Oil is one of the most precious commodities in the world, but for all sorts of strange reasons, there are many investors who do not include it in their portfolios. Some wrongly assume that acquiring the popular energy asset is too complex, while others simply don’t know where to begin. The standard unit of trade for petroleum is barrels, but few people who do own it purchase in those units. Instead, petrol enthusiasts choose to own shares of stock, exchange traded funds (ETFs), or CFDs (contracts for difference) to hold a stake in the world’s most common form of energy. Why should the everyday investor consider getting involved in the market for black gold, as the slippery substance is sometimes called?
One of many reasons is the recent space of price increases that seems to be ongoing and quite strong. Based on volume and rapid growth, UK oil trading has been one of the hottest commodities during the past year. The trend shows no signs of letting up and is just one of the factors bringing so much new money into the sector. But the trend is about much more than prices. For instance, in just the past decade, there have been multiple new ways of acquiring, holding, and trading petroleum assets. In the past, most of the action took place on commodities exchanges, where well-heeled institutions and individuals bought and sold pricey contracts of the raw material in units of 440 gallons each, or 100 barrels. There are plenty of useful resources available to learn more on UK oil trading.
Today, everything is different. Investors can buy as much or as little of the substance as they wish and are no longer forced to put huge amounts of money on the line in order to take part in the action. What else is behind the surge in interest? In addition to the fact that extracting petrol from the ground is a costly affair, tight global supplies, historically high demand, and volatile day-to-day prices, there is currently an acute energy shortage that is driving up the scarcity and cost of non-oil assets. Here are more details about the factors that have turned oil-related assets into one of the decade’s most cherished commodities.
Prices Are Rising Worldwide
One of the freshest developments in the petroleum sector is rapid price increases. In years past, per-barrel values fluctuated wildly but rarely have there been sustained increases like the first half of 2020. During that short period, per-barrel costs for buyers have risen from below the $20 mark to above $80.
Trading is Easier Than Ever
CFDs (contracts for difference) make it simple for everyday investors to take part in the energy sector. That’s mainly because the contracts don’t obligate the buyer to own the underlying asset. Instead, traders choose how much capital to risk and then predict the direction of the price. This is, without doubt, the most advantageous technique for capitalizing on short-term price changes in the petrol niche.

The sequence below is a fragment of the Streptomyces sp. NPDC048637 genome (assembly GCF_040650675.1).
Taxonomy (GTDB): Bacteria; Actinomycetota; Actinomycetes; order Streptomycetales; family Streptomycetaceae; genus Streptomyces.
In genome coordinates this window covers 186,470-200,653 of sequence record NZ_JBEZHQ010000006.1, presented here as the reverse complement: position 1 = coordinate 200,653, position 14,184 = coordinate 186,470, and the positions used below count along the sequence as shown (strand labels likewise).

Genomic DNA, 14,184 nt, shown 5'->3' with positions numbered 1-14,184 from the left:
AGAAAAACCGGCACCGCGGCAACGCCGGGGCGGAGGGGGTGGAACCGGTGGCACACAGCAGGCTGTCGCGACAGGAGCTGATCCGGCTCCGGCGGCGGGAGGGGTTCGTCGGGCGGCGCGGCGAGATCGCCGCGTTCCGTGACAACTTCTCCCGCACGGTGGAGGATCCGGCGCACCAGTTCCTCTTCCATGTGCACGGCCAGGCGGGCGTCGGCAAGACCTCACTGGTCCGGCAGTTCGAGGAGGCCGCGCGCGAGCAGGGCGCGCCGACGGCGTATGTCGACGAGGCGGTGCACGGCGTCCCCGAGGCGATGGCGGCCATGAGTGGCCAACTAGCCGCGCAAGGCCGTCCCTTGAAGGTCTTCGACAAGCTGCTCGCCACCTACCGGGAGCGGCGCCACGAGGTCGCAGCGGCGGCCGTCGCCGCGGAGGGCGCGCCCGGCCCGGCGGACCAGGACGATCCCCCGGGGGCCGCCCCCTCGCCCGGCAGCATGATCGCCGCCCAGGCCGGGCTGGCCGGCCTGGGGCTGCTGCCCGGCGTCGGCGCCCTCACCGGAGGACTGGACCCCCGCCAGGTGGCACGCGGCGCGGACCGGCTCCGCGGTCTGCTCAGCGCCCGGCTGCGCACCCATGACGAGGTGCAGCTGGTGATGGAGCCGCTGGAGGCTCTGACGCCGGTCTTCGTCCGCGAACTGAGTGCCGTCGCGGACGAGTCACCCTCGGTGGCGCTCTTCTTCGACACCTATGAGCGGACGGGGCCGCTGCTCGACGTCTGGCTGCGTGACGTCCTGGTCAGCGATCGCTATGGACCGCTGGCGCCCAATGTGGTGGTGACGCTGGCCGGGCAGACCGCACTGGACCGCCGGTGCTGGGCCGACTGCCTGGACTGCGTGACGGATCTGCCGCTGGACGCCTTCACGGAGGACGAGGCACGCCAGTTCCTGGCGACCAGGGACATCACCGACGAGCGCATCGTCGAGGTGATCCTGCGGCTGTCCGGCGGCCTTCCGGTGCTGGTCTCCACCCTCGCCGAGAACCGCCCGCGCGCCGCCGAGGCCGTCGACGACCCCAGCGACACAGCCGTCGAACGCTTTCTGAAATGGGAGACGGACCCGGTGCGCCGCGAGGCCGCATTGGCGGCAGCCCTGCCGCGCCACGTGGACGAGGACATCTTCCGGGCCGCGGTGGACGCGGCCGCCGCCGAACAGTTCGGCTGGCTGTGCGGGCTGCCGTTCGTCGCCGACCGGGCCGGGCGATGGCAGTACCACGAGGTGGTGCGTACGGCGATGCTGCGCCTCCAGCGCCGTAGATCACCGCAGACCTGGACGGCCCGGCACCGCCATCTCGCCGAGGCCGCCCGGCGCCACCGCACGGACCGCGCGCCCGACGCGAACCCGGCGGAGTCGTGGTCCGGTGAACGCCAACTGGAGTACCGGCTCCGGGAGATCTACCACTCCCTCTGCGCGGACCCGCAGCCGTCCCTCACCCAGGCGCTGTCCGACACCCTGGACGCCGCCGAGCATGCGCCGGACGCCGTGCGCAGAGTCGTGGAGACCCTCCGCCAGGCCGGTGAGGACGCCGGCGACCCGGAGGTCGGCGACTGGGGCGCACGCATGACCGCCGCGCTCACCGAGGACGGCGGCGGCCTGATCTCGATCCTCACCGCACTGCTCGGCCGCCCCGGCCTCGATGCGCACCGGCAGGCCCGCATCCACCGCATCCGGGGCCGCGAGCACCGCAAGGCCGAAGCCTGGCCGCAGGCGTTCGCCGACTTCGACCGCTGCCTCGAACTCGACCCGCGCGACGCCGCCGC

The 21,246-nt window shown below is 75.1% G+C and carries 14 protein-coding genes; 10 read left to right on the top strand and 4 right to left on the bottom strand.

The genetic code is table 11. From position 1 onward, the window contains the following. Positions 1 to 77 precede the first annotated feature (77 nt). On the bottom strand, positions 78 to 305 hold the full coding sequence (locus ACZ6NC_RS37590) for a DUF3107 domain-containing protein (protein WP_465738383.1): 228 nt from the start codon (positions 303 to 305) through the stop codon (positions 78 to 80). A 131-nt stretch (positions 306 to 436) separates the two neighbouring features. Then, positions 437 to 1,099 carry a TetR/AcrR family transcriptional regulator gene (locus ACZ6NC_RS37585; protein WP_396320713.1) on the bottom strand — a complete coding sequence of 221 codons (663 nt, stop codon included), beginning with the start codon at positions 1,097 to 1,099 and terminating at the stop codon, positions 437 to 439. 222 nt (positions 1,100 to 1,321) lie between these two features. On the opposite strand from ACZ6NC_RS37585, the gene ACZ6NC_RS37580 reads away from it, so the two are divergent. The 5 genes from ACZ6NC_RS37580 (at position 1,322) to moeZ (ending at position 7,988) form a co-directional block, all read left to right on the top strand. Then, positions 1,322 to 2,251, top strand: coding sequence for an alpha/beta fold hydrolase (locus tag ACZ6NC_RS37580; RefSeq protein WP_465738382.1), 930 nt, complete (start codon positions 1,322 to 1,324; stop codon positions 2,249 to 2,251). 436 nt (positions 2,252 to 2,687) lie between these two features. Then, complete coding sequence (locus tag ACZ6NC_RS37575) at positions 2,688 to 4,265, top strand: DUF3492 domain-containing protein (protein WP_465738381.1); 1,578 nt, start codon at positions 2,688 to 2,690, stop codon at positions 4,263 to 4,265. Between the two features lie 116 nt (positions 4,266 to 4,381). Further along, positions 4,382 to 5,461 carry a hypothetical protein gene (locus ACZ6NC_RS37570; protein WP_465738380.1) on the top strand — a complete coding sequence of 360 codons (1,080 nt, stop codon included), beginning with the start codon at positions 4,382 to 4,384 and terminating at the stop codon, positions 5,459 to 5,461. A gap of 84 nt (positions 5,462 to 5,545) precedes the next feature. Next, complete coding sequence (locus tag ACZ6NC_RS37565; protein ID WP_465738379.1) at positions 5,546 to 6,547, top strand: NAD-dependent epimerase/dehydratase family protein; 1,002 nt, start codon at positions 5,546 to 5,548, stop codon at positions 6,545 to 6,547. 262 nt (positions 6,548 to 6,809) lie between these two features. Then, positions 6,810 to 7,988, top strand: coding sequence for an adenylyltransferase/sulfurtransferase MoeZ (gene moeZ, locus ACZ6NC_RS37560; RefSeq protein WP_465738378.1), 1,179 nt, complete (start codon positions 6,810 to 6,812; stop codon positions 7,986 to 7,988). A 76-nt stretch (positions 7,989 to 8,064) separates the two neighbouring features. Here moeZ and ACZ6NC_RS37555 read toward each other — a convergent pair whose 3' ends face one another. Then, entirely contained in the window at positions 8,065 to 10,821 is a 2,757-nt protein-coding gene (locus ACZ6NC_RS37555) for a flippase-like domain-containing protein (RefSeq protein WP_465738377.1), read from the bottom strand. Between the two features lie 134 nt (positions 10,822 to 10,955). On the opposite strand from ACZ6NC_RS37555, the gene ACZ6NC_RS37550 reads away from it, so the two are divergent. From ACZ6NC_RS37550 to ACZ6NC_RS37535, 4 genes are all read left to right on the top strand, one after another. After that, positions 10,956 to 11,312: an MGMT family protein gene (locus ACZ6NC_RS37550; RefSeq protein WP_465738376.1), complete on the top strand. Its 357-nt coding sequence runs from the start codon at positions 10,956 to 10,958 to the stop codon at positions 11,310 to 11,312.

Extraction is Incredibly Expensive
Why is the cost of extraction a part of the attraction for oil-related assets? The answer lies in the fact that when it costs a lot to bring a product to market, companies can’t artificially create huge amounts of it overnight. And because it can take drilling and refining operations many years to locate, extract, purify, and market oil, traders realize that rising prices are usually more than a temporary phenomenon.
Supplies are Tight
One of the cold, hard facts behind oil’s popularity during the previous year can be summed up in two words: short supplies. Simply put, the world’s primary producers, including the OPEC+ nations as well as the US, are not awash with petroleum. And even when short-term supplies rise for a month or two, sellers tend to place those rare excess amounts into reserve storage facilities.
Demand is High and Growing Quickly
As dozens of developed nations are slowly rebounding after the COVID pandemic, the demand for petroleum-related products is increasing. That means prices could continue to rise. Even if the asset has seen its best days and begins to drop in value, short selling becomes a prime opportunity for wise investors.
Prices are Volatile
Using CFDs for short-term price moves is what makes volatility so attractive for millions of active investors. Keep in mind that the cost of a barrel of petroleum has quadrupled in little more than a year.
There’s a Global Energy Shortage
With OPEC’s production restrictions and other oil producing nations cutting back on output, it’s hard to say when the shortage will end. In general, that means there’s vast support for long-term barrel values above $50 and nearly equal support for levels above the $60 mark.